For decades professor emeritus of history Leon F. Litwack has been accumulating what is arguably the world’s finest private collection of books on African American history and culture. This exhibition displays highlights of the collection that will be coming to The Bancroft Library as a bequest. MORE about The Gift to Sing, highlights of of the Leon F. Litwack and Bancroft Library African American Collections

Exhibit: Andy Warhol, still lifes and portraits

November 23, 2016 – March 12, 2017 every Sunday, Wednesday, Thursday, Friday & Saturday | Berkeley Art Museum and Pacific Film Archive
A prominent figure of the American Pop Art movement, Andy Warhol (1928–1987) was one of the first to integrate fine art with celebrity culture, media spectacle, and mass production. This exhibition presents a selection of new gifts to BAMPFA from the Andy Warhol Foundation for the Visual Arts, on view here for the first time, alongside previous gifts to the collection. The prints on display span over a decade of the artist’s career, from 1964, the year Warhol founded his legendary Factory, to 1977—a period marked by an upheaval in cultural and societal norms.MORE about Andy Warhol, still lifes and portraits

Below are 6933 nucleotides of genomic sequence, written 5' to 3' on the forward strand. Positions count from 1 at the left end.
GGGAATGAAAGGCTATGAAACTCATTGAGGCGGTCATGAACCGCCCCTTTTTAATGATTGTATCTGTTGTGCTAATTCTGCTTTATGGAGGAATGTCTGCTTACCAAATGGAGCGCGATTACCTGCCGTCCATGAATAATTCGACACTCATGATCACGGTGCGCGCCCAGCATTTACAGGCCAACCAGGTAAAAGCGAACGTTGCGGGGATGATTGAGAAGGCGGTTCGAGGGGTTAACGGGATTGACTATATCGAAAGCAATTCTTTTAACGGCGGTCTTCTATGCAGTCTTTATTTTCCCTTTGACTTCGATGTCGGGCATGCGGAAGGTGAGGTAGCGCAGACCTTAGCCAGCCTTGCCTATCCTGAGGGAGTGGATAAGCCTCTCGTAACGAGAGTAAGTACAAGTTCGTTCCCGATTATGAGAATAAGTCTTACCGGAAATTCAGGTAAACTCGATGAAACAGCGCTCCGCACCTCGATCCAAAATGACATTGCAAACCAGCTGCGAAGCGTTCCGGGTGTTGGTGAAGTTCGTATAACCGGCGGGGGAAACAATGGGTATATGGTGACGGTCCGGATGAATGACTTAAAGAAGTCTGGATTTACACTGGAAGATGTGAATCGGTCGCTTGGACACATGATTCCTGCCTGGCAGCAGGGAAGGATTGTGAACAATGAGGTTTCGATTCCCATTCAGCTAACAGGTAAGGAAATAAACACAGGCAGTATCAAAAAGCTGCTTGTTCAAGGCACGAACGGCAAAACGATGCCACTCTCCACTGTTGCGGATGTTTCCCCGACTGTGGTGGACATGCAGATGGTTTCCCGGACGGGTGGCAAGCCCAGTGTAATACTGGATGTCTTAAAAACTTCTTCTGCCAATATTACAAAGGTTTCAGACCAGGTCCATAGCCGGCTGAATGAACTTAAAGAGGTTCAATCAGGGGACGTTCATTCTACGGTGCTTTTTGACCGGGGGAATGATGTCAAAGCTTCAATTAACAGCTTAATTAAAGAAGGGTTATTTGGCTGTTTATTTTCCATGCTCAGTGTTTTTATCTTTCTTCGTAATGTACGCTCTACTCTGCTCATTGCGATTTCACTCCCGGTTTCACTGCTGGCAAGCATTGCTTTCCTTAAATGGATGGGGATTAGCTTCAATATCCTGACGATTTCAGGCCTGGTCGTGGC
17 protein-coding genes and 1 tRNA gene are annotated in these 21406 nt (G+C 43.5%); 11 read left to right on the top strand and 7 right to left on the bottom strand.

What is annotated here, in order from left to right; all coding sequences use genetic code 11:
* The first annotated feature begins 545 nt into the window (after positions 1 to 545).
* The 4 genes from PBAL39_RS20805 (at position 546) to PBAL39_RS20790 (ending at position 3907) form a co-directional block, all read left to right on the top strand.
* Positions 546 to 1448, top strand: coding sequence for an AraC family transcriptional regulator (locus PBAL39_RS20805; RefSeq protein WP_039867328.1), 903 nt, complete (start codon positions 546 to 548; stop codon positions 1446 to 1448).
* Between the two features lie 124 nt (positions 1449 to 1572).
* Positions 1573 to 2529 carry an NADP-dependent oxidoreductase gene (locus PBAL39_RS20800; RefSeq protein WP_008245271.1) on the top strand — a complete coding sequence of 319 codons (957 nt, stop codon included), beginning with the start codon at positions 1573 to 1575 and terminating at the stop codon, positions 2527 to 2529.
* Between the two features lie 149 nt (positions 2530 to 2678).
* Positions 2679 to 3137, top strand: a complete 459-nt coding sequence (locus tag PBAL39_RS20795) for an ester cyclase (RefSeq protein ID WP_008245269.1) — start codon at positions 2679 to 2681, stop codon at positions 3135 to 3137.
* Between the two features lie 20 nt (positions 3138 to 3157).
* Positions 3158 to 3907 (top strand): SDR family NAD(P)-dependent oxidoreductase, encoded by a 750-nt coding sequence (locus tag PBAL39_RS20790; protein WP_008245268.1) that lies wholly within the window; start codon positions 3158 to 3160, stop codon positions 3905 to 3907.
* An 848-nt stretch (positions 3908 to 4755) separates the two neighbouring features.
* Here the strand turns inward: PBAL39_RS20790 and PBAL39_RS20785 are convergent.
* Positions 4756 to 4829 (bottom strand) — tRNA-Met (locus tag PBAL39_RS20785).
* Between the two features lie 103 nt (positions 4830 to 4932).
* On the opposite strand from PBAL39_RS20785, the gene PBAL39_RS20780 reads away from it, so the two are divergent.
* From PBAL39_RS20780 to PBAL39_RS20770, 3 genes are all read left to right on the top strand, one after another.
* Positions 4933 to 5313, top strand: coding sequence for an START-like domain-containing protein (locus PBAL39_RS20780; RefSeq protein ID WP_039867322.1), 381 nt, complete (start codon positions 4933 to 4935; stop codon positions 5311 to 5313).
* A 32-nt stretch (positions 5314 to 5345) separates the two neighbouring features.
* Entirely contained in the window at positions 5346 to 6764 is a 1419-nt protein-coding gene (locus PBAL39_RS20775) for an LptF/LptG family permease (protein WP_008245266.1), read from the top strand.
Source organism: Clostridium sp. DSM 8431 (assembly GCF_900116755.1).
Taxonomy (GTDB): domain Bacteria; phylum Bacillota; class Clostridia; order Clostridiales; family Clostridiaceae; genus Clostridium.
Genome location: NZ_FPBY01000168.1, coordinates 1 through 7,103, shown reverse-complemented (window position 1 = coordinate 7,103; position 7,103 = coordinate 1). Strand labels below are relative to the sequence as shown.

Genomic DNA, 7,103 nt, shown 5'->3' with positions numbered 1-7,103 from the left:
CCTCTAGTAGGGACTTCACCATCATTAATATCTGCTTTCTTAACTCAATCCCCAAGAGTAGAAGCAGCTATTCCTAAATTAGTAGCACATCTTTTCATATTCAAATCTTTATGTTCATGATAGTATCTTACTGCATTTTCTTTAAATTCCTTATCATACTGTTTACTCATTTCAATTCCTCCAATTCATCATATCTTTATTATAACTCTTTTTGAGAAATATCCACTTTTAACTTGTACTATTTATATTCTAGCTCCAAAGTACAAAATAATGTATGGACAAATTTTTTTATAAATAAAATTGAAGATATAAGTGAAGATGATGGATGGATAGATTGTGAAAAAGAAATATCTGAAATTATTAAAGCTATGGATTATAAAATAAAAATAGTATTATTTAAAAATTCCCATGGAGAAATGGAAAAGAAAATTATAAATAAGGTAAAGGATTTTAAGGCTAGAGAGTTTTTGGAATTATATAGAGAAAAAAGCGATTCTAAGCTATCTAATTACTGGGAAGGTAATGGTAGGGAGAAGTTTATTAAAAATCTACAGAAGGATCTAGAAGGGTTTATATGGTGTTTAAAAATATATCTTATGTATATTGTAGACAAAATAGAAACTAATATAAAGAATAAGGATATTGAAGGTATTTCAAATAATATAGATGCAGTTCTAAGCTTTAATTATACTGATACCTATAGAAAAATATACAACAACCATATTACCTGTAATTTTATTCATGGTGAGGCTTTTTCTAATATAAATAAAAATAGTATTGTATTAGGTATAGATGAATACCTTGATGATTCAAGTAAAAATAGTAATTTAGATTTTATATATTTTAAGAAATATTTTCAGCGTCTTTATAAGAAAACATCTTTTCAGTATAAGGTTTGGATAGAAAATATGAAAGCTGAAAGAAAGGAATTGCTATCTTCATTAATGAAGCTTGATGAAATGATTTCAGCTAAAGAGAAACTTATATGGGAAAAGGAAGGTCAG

Panel discussion: Indigenous landscape management practices in California

Thursday, December 8 | 7-8 p.m. | 160 Kroeber Hall
The panel discussion presents the recent results of an on-going research program, supported by the National Science Foundation, the Research Institute for Humanity and Nature, the Gordon and Betty Moore Foundation, and California State Parks, which is examining various kinds of evidence for indigenous landscape management practices in Central California. While Native Californians constructed productive anthropogenic landscapes through a variety of methods, the primary management tool was fire. Our research team has initiated an inter-disciplinary approach for the study of anthropogenic burning.MORE about Indigenous landscape management practices in California

Demonstration: Master of engineering capstone expo

Thursday, December 8 | 4-6:30 p.m. | Chevron Auditorium International House
Masters students demo the products that they are working on, which come from industry and faculty research. See where the future of engineering is headed.MORE about Master of engineering capstone expo